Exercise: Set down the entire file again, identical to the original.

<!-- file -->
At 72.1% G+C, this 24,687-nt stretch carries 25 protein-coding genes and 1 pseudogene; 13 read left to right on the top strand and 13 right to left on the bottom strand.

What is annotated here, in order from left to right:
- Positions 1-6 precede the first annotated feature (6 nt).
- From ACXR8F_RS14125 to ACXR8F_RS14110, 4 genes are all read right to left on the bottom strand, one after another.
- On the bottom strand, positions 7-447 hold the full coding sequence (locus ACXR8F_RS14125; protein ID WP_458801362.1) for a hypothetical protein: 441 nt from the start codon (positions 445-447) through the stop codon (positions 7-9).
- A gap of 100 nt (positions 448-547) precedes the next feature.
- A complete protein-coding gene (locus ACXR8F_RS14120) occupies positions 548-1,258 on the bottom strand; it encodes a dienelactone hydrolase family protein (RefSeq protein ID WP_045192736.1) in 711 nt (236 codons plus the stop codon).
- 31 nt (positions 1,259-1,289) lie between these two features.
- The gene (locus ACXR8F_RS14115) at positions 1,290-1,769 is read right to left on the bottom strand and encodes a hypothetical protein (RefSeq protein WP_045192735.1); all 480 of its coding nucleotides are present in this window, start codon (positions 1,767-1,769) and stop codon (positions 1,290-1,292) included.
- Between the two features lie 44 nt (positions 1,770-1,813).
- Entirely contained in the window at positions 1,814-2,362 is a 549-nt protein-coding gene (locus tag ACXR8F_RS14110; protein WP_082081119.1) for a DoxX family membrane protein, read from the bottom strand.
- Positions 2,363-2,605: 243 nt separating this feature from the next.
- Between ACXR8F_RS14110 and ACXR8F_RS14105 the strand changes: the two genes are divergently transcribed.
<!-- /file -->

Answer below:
At 72.1% G+C, this 24,687-nt stretch carries 25 protein-coding genes and 1 pseudogene; 13 read left to right on the top strand and 13 right to left on the bottom strand.

What is annotated here, in order from left to right:
- Positions 1-6 precede the first annotated feature (6 nt).
- From ACXR8F_RS14125 to ACXR8F_RS14110, 4 genes are all read right to left on the bottom strand, one after another.
- On the bottom strand, positions 7-447 hold the full coding sequence (locus ACXR8F_RS14125; protein ID WP_458801362.1) for a hypothetical protein: 441 nt from the start codon (positions 445-447) through the stop codon (positions 7-9).
- A gap of 100 nt (positions 448-547) precedes the next feature.
- A complete protein-coding gene (locus ACXR8F_RS14120) occupies positions 548-1,258 on the bottom strand; it encodes a dienelactone hydrolase family protein (RefSeq protein ID WP_045192736.1) in 711 nt (236 codons plus the stop codon).
- 31 nt (positions 1,259-1,289) lie between these two features.
- The gene (locus ACXR8F_RS14115) at positions 1,290-1,769 is read right to left on the bottom strand and encodes a hypothetical protein (RefSeq protein WP_045192735.1); all 480 of its coding nucleotides are present in this window, start codon (positions 1,767-1,769) and stop codon (positions 1,290-1,292) included.
- Between the two features lie 44 nt (positions 1,770-1,813).
- Entirely contained in the window at positions 1,814-2,362 is a 549-nt protein-coding gene (locus tag ACXR8F_RS14110; protein WP_082081119.1) for a DoxX family membrane protein, read from the bottom strand.
- Positions 2,363-2,605: 243 nt separating this feature from the next.
- Between ACXR8F_RS14110 and ACXR8F_RS14105 the strand changes: the two genes are divergently transcribed.